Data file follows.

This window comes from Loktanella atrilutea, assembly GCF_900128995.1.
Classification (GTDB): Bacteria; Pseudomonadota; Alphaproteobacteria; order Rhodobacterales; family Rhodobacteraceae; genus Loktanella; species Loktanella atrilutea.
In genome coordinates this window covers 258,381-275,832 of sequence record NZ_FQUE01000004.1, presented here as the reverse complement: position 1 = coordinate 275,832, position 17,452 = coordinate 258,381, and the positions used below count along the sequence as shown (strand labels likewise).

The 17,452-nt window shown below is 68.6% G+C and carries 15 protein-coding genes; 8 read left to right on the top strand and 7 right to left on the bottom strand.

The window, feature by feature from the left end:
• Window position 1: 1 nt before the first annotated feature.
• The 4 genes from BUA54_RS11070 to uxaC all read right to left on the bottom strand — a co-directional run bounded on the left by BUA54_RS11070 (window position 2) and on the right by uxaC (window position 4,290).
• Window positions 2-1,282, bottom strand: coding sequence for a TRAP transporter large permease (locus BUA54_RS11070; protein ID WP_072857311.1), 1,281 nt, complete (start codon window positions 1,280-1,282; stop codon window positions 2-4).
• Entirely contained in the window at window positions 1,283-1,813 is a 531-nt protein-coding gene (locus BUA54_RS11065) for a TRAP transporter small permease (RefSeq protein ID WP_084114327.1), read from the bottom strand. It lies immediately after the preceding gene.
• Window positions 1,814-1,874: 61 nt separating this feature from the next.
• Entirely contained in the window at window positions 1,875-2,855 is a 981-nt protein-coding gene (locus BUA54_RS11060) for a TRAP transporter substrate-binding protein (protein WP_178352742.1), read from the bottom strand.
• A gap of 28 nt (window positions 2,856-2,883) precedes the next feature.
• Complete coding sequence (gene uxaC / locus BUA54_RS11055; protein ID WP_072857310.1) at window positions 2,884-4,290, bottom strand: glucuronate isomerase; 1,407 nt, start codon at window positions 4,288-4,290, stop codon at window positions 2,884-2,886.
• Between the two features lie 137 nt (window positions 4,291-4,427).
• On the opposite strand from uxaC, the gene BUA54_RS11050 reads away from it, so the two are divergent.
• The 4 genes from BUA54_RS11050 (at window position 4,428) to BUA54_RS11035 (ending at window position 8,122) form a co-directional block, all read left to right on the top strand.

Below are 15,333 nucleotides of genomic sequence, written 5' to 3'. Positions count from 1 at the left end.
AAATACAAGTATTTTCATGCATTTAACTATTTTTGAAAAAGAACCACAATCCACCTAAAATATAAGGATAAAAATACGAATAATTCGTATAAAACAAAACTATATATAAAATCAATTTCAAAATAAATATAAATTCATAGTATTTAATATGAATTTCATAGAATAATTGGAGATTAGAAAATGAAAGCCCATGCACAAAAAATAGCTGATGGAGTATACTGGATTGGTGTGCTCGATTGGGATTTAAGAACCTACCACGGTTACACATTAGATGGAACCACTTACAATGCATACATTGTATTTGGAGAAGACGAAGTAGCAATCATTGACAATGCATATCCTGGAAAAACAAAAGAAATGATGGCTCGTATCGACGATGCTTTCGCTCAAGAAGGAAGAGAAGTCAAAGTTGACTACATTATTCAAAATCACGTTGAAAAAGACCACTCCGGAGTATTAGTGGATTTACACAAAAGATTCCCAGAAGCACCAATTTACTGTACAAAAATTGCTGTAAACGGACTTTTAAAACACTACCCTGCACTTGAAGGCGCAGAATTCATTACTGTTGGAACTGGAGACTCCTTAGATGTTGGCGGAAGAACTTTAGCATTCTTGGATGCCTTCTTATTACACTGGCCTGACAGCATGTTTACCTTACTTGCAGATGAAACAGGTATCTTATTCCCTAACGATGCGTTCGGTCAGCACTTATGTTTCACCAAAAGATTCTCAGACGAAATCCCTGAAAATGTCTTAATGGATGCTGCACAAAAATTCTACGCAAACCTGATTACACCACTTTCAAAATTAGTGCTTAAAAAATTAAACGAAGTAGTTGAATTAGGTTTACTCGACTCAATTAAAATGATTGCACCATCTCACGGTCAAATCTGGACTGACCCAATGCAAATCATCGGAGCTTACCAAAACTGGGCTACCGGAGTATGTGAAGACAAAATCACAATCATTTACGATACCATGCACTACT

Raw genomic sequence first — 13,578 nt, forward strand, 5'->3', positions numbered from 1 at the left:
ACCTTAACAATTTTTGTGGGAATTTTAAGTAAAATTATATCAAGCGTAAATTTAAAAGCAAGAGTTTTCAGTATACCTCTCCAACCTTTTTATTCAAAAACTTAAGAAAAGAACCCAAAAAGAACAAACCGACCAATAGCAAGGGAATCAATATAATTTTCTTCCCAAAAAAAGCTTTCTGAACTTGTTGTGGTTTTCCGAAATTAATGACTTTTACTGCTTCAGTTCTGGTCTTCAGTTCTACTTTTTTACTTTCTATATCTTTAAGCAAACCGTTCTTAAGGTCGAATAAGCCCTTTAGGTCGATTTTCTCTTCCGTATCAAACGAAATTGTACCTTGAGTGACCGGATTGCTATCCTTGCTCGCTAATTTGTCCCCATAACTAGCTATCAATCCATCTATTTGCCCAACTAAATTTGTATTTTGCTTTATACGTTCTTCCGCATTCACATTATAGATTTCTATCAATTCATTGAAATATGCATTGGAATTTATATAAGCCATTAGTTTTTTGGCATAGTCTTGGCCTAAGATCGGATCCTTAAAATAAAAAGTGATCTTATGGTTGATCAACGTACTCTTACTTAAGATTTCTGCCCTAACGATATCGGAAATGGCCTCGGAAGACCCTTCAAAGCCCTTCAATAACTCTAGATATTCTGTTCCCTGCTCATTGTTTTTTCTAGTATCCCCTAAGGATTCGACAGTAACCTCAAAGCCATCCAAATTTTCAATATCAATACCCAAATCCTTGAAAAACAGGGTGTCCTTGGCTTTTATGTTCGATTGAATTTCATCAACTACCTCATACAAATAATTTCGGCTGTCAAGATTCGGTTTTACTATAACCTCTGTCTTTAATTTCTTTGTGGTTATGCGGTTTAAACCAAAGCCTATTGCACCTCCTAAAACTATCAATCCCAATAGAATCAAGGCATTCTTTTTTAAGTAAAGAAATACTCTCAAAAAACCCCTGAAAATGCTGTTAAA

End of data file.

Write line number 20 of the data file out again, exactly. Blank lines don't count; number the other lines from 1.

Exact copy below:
ACCTTAACAATTTTTGTGGGAATTTTAAGTAAAATTATATCAAGCGTAAATTTAAAAGCAAGAGTTTTCAGTATACCTCTCCAACCTTTTTATTCAAAAACTTAAGAAAAGAACCCAAAAAGAACAAACCGACCAATAGCAAGGGAATCAATATAATTTTCTTCCCAAAAAAAGCTTTCTGAACTTGTTGTGGTTTTCCGAAATTAATGACTTTTACTGCTTCAGTTCTGGTCTTCAGTTCTACTTTTTTACTTTCTATATCTTTAAGCAAACCGTTCTTAAGGTCGAATAAGCCCTTTAGGTCGATTTTCTCTTCCGTATCAAACGAAATTGTACCTTGAGTGACCGGATTGCTATCCTTGCTCGCTAATTTGTCCCCATAACTAGCTATCAATCCATCTATTTGCCCAACTAAATTTGTATTTTGCTTTATACGTTCTTCCGCATTCACATTATAGATTTCTATCAATTCATTGAAATATGCATTGGAATTTATATAAGCCATTAGTTTTTTGGCATAGTCTTGGCCTAAGATCGGATCCTTAAAATAAAAAGTGATCTTATGGTTGATCAACGTACTCTTACTTAAGATTTCTGCCCTAACGATATCGGAAATGGCCTCGGAAGACCCTTCAAAGCCCTTCAATAACTCTAGATATTCTGTTCCCTGCTCATTGTTTTTTCTAGTATCCCCTAAGGATTCGACAGTAACCTCAAAGCCATCCAAATTTTCAATATCAATACCCAAATCCTTGAAAAACAGGGTGTCCTTGGCTTTTATGTTCGATTGAATTTCATCAACTACCTCATACAAATAATTTCGGCTGTCAAGATTCGGTTTTACTATAACCTCTGTCTTTAATTTCTTTGTGGTTATGCGGTTTAAACCAAAGCCTATTGCACCTCCTAAAACTATCAATCCCAATAGAATCAAGGCATTCTTTTTTAAGTAAAGAAATACTCTCAAAAAACCCCTGAAAATGCTGTTAAA